Denmark 1 0 1 2
 Czech Republic 1 0 0 1
 United Kingdom 1 0 0 1
 Ukraine 1 0 0 1
 Slovenia 0 3 0 3 N/A
 Belgium 0 2 2 4 N/A
  Switzerland 0 2 0 2 N/A
 Austria 0 0 1 1 N/A

See also[edit]

Notes and references[edit]


  1. ^ The European Broadcasting Area was expanded in November 2007 by the World Radiocommunication Conference (WRC-07), also to include Armenia, Azerbaijan and Georgia.[12][19]
  2. ^ The Eurovision Young Dancers 2007 would have taken place in Lausanne on the 4 February 2007. However, the competition was cancelled in a mutual decision between the European Broadcasting Union and Swiss broadcaster SRG SSR idée suisse, who both collaborated on the production of a similar dance competition, Prix de Lausanne, held in Lausanne. If the contest had taken place, then Lausanne and Switzerland would have hosted twice.[6]
  3. ^ The Eurovision Young Dancers 1989 event had two sets of first prize, one for contemporary dance (awarded to France) and one for classical dance (awarded to United Kingdom).[20]
  4. ^ The Eurovision Young Dancers 2003 event had three sets of first prize, one for modern dance (awarded to Sweden), one for ballet (awarded to Ukraine), and the 'Youth Jury Choice' (awarded to Czech Republic).[21]


  1. ^ "Eurovision Young Dancers - Synopsis". UK Games Shows. Retrieved 8 March 2015.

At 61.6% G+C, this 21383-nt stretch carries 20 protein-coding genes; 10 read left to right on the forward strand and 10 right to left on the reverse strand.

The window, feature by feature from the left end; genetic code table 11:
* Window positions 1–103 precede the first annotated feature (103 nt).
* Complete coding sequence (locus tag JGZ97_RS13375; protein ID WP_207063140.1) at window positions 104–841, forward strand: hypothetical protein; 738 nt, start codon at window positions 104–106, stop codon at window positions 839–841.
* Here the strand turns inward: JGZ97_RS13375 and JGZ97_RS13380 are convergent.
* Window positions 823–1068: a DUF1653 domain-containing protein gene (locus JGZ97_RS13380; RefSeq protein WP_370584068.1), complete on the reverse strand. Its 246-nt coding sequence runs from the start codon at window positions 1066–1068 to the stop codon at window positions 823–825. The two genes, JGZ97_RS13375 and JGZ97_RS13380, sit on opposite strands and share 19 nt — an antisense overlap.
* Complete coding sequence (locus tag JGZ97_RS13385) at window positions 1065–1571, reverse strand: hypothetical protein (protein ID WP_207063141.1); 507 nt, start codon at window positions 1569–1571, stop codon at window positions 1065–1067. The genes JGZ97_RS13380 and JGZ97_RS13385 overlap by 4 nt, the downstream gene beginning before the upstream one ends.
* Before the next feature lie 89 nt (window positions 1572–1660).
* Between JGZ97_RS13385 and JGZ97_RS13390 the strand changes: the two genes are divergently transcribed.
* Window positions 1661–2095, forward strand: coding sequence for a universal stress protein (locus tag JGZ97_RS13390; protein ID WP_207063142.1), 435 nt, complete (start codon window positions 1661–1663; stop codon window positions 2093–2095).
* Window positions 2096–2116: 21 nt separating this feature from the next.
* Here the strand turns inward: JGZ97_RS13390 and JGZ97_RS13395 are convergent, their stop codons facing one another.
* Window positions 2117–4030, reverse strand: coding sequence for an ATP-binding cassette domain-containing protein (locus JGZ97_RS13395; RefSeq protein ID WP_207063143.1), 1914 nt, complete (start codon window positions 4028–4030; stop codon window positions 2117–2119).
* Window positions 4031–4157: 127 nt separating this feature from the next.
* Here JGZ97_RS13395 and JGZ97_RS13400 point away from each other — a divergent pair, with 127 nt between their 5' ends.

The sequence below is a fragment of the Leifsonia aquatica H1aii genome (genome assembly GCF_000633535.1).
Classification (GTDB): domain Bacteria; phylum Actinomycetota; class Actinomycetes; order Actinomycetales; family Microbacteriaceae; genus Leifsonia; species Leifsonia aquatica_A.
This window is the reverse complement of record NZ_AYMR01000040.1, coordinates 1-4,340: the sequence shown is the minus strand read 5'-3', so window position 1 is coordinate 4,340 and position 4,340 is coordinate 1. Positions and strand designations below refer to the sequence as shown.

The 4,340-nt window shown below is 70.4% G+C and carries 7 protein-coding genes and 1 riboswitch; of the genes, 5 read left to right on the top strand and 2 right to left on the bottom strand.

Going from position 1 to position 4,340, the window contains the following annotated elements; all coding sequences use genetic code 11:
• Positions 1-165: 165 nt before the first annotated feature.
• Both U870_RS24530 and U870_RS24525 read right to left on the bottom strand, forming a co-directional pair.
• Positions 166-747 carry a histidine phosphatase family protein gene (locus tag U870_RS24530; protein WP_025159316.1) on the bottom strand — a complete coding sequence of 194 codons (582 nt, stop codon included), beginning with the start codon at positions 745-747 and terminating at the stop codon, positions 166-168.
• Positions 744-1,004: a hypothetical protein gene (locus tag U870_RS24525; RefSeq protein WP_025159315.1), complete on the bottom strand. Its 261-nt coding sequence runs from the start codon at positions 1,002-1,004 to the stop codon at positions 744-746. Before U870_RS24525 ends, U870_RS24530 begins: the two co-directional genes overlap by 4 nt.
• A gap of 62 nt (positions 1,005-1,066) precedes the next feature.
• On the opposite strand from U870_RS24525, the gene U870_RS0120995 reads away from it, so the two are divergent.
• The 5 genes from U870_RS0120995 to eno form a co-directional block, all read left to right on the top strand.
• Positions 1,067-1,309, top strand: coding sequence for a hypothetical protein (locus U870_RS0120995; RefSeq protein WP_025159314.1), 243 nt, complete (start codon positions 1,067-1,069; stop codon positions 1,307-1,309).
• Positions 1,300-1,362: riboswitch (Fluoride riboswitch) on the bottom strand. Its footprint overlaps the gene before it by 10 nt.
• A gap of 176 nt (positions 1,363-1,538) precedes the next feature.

2. ^ "Eurovision Young Dancers". European Broadcasting Union. Retrieved 8 March 2015. 
  3. ^ "1st Eurovision Young Dancers 1985". European Broadcasting Union. Retrieved 8 March 2015. 
  4. ^ a b c "Eurovision Young Dancers - History by country". European Broadcasting Union. Retrieved 8 March 2015. 
  5. ^ a b "Canada in the Eurovision Young Dancers". European Broadcasting Union. Retrieved 8 March 2015. 
  6. ^ a b "Eurovision Young Dancers 2007". European Broadcasting Union. Retrieved 8 March 2015. 
  7. ^ "Eurovision Young Dancers 2009". Eurovoix. Retrieved 22 November 2016. 
  8. ^ "Update on Eurovision Young Dancers 2017". European Broadcasting Union. 23 January 2017. Retrieved 25 January 2017. 
  9. ^ Granger, Anthony (18 May 2017). "Czech Republic: Confirmed as new host country of Eurovision Young Dancers 2017". Eurovoix. Retrieved 18 May 2017. 
  10. ^ a b "Eurovision Young Dancers - Format". European Broadcasting Union. Retrieved 8 March 2015. 
  11. ^ a b "Membership conditions". European Broadcasting Union. Retrieved 3 February 2012. 
  12. ^ a b "ITU-R Radio Regulations 2012-2015" (PDF). International Telecommunication Union, available from the Spectrum Management Authority of Jamaica. 2012. Retrieved 27 May 2013. 
  13. ^ "Radio Regulations". International Telecommunication Union. 8 September 2005. Retrieved 18 July 2006. 
  14. ^ "Kosovo in the Eurovision Young Dancers". European Broadcasting Union. Retrieved 8 March 2015. 
  15. ^ "Cyprus in the Eurovision Young Dancers". European Broadcasting Union. Retrieved 8 March 2015. 
  16. ^ "Armenia in the Eurovision Young Dancers". European Broadcasting Union. Retrieved 8 March 2015. 
  17. ^ "Russia in the Eurovision Young Dancers". European Broadcasting Union. Retrieved 8 March 2015. 
  18. ^ "Eurovision Young Dancers - History by year". European Broadcasting Union. Retrieved 8 March 2015. 
  19. ^ "ITU-R Radio Regulations - Articles edition of 2004 (valid in 2004-2007)" (PDF). International Telecommunication Union. 2004. 
  20. ^ "Eurovision Young Dancers 1989". European Broadcasting Union. Retrieved 9 March 2015. 
  21. ^ "Eurovision Young Dancers 2003". European Broadcasting Union. Retrieved 9 March 2015. 

External links[edit]